AES+F: Last Riot and Other Contemporary Works from the Collection of Dr Dick Quan’ opened at the Bathurst Regional Art Gallery (BRAG) on 17 April 2014, and runs until 1 June.
Lucy Rees: You showed your collection at the Bathurst Regional Art Gallery in 2006 in an exhibition titled ‘HOME GOAL: Diversity in Australian Contemporary Art’ and again in 2012 with ‘AES+F: The Feast of Trimalchio’. What is your relationship with regional galleries and with BRAG in particular?
Dick Quan: I have always had an interest in showing art in regional Australia. It’s easy to show art in big cities but the country is somewhere that doesn’t get access. I have known Richard Perrem, the Director at BRAG, for a while. He approached me. He knew that I would, and I could, so I did.
LR: You are a role model for collectors loaning to public institutions and known for your philanthropy in the arts. Since you started collecting, have you seen others follow suit?
DQ: After my original exhibition in Bathurst (in 2006), the collector Rachel Verghis showed ‘Light Sensitive Material: Works from the Verghis Collection’ in 2009. This featured thirty works around the theme, making her collection accessible to all. It gives people the idea that art doesn’t have to be hidden.
LR: The best collections seem to have a sense of the collector as a person. How important is this role to you?
DQ: I think it’s more important than ever these days. Today a lot of public galleries don’t have the funds to buy work. It’s left up to the collector to see the work and show it.
LR: It’s an interesting premise in itself – the collector’s engagement with the artworks, their sensibilities and responses, which ones were chosen to be acquired.
DQ: Yes, and public galleries are really only a relatively new phenomenon. It was once solely the private collector who showed art. It is only in the last 150 years that public galleries started displaying work. The public can’t afford it anymore so it’s up to collectors to step in.
LR: Do you feel as though it’s a duty?
DQ: No, it’s not a duty. It’s something I enjoy doing. I think life is about sharing. Why have it stored away when you can share it? It’s no good for the artists if their works are unseen.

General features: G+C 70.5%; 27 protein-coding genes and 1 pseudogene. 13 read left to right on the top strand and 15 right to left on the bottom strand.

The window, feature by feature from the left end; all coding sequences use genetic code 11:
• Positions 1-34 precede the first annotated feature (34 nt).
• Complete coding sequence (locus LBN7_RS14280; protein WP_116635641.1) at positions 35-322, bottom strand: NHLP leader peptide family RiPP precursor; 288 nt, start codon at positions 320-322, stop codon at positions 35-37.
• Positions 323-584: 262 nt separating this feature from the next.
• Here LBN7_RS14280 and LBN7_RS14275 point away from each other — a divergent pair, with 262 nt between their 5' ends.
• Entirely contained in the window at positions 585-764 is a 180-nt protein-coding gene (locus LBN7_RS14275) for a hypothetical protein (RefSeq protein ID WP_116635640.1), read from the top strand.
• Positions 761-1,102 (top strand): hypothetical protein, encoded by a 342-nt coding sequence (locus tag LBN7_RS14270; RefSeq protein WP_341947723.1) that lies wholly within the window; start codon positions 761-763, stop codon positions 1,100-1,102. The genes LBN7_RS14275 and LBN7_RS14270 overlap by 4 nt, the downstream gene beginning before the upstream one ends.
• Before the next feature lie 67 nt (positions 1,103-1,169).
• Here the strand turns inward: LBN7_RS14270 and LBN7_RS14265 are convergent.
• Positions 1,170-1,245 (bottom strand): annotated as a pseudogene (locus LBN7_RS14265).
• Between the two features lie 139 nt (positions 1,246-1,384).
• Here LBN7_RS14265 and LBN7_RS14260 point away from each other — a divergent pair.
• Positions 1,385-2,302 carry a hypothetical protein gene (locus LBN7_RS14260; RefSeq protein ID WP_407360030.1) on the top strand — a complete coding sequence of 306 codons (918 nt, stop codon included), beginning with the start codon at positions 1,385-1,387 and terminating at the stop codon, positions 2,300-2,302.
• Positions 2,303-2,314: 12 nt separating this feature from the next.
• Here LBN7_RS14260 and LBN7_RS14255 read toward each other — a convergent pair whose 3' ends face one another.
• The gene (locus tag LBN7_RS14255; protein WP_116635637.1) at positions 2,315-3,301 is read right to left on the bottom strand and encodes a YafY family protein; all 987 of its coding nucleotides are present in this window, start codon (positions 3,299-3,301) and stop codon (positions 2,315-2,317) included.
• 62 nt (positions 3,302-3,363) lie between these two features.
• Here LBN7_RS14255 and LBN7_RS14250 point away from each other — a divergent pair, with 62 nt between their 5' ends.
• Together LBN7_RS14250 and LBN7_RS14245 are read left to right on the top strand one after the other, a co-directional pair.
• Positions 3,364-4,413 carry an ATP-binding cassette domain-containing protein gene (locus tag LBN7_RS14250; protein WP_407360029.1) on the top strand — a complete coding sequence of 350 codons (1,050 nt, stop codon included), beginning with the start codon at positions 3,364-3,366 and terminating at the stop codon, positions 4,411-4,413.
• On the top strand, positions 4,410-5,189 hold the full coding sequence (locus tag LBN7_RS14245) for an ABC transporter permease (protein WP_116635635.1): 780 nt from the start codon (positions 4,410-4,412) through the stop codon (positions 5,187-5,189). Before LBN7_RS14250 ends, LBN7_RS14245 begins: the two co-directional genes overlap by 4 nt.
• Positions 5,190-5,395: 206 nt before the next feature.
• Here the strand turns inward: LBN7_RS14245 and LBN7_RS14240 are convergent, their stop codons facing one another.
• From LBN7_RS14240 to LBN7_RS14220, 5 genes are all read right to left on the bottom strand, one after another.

LR: Is there a conceptual premise for the current exhibition at BRAG?
DQ: The theme is what I call the ‘Pacific-rim aesthetic climate change’. Within the Pacific rim, we are rejecting the aesthetics of Europe and the United States East Coast. We are no longer looking for artistic cues from New York, London or Berlin. It’s a brash change. It is about cross-cultural fertilisation, the aesthetics of overload, consumerism and politics, all in one.
The works on exhibition are ones I enjoy for the artist’s unique vision. I collect the work of collaboratives like AES+F or Eko Nugroho. I have the work of a young New Zealand artist, Matt Couper, who currently lives in Las Vegas. He hasn’t shown in Australia before, so I am giving him a break. He did a great performance for the opening dressed as a monkey, in reference to Pierre Brassau. I have works from China and Japan, including Ken Kagami (who is based in Tokyo but spends a lot of time in Los Angeles). I am trying to establish Australia’s place in it too, to contextualise Australian art in a wider international format. Local artists include Caroline Rothwell, David Griggs and Tony Garifalakis. Tony is from an immigrant background and Carolyn Rothwell was born in New Zealand, lives in Australia and now shows in London. You just don’t get that from a German artist.
David Griggs was born in Sydney but now lives in the Philippines where he sources his images from their religious culture. This is cultural-collision art, and you only get it if you live in these cities. It’s not about good taste, either; it’s a democracy of taste. It’s unlike European work, which is more didactic and shapes the way you are supposed to read it. This work is shaped by our experience. That’s what AES+F are about. That’s Russia. They tell me people love their work in Asia but there is scepticism in the United States.
LR: The new no-border?
DQ: Exactly. I am not interested in the old cities; I am interested in the new cities. Look at the Indonesian agro pop artists. This is as astonishing as when pop hit abstract expressionism. It makes the yBas look so last millennium.
LR: You are well researched with an in-depth knowledge of the artists. Do you work with the curators or is this your own doing?
DQ: I don’t work in the arts. This is my theme. We live in a new democracy for art. In the past you needed to rely on someone to tell you what to buy. You can do it yourself now. You can read about things in five minutes online. It’s a new democracy, a new world.
AES+F: Last Riot and Other Contemporary Works from the Collection of Dr Dick Quan, Bathurst Regional Art Gallery, 17 April – 1 June 2014.
This article was published by Art & Australia.